Course Description:

The Electric Vehicles – Introduction to Battery Technology will cover basic electrochemistry that occurs in batteries. This course will provide an introduction to batteries that are used in energy storage devices in a wide variety of engineering devices.

Students will Learn:

  • About the chemistry in the traditional battery systems of dry cells, wet cells and lead acid as well as Li-ion that is used for both consumer electronic and in large format applications like EV and PHEV automobiles
  • About the manufacturing process for Li-ion batteries

Course Modules:

Module 1 – Introduction to Electrochemistry and Batteries

  • Learning Objective: Define electrochemistry and identify and explain various aspects of battery cells, battery systems, and battery manufacturing.

Module 2 – Overview and Walkthrough of Autonomie

  • Learning Objective: Engage with Autonomie, software that is used to simulate Hybrid-Electric vehicles.

Module 3 – Basic Electrochemistry and the Theory of Electrochemistry

  • Learning Objective: Explain how a battery works, describe the basic principles of battery chemistry, and analyze oxidation, reduction, and various losses.

Module 4 – Overview of Various Types of Batteries

  • Learning Objective: List and explain the various types of batteries, and evaluate dry cells, lean acid, and nickel metal hydride more in depth.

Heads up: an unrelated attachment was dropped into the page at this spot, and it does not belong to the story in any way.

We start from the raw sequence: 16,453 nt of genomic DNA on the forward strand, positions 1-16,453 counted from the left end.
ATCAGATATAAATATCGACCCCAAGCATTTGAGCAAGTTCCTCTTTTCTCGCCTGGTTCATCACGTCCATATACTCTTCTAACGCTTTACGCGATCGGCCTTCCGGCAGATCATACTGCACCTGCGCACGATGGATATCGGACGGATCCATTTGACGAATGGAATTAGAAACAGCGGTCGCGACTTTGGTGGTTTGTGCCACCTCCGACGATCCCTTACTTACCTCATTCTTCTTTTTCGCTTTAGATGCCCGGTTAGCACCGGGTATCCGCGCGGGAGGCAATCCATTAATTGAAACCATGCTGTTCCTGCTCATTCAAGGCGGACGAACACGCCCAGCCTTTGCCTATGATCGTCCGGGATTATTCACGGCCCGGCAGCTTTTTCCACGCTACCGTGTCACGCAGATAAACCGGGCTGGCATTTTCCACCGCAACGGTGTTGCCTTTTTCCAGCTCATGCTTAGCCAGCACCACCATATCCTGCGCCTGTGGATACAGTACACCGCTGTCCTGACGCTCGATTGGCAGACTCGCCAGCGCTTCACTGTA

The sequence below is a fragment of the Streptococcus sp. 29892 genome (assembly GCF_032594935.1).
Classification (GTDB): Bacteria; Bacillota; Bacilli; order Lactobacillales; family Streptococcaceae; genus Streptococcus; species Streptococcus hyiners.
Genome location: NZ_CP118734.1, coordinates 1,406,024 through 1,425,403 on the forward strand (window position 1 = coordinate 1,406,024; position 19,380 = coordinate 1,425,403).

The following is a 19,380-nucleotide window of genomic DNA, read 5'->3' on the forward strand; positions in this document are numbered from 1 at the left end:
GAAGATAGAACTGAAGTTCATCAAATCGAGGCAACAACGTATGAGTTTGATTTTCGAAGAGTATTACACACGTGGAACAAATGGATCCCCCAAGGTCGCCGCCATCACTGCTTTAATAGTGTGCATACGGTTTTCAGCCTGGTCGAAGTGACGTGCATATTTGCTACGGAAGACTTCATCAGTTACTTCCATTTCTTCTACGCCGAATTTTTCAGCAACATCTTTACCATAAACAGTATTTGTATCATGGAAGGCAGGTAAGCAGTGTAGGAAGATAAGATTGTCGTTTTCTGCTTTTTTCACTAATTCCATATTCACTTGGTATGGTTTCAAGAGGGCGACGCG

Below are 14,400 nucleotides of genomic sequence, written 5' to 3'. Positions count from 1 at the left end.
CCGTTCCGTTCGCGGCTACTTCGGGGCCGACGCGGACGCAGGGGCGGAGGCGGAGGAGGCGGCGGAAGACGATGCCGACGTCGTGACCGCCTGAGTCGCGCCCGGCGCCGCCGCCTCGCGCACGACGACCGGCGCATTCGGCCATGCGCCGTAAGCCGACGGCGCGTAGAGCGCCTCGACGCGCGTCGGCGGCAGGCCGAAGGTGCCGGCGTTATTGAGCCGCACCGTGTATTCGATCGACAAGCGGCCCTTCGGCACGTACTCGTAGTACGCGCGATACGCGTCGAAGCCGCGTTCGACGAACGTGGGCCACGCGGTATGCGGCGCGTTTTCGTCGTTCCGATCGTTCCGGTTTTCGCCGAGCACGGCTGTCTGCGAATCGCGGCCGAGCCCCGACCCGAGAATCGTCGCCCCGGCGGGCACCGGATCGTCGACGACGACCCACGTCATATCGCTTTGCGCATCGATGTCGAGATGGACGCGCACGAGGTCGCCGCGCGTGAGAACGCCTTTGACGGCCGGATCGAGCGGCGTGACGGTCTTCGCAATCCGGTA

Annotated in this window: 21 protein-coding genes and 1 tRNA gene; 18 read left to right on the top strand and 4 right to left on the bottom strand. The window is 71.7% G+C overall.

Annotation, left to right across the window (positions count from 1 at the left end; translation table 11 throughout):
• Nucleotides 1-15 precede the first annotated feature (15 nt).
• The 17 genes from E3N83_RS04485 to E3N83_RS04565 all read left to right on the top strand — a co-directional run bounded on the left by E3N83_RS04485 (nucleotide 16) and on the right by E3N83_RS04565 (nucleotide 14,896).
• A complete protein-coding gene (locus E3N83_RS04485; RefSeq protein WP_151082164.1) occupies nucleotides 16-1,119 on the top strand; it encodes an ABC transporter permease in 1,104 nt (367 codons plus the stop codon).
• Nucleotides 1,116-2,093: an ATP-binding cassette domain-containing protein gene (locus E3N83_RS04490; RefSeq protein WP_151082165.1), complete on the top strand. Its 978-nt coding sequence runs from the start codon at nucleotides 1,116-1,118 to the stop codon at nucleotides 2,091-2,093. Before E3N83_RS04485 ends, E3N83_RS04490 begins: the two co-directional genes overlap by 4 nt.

Module 5 – Batteries: Lithium Ion, Manufacturing, and Management System

  • Learning Objective: Analyze lithium ion batteries specifically, explain the manufacturing of batteries, and assess how the battery management system’s goal is to optimize the life cycle and safety of batteries.

Recommended Background:

  • Undergraduate and graduate students pursuing degrees in chemical engineering
  • Chemical engineers looking for a technical refresh of the material

The concept of third-generation biofuels is to cut or eliminate pollutants in the fuel production process. This fuel-switch approach also includes policies to promote electric and hydrogen vehicles, which enable pollutants to be reduced either during manufacture (e.g. in generating electricity at power stations/hydrogen at refineries) or by using renewable sources of energy that produce little pollution at all. The move towards such a fuel-shift strategy thus brings together action to cut transport’s local and global environmental impacts. It is also one that has the potential to link to the powerful political driver of energy security.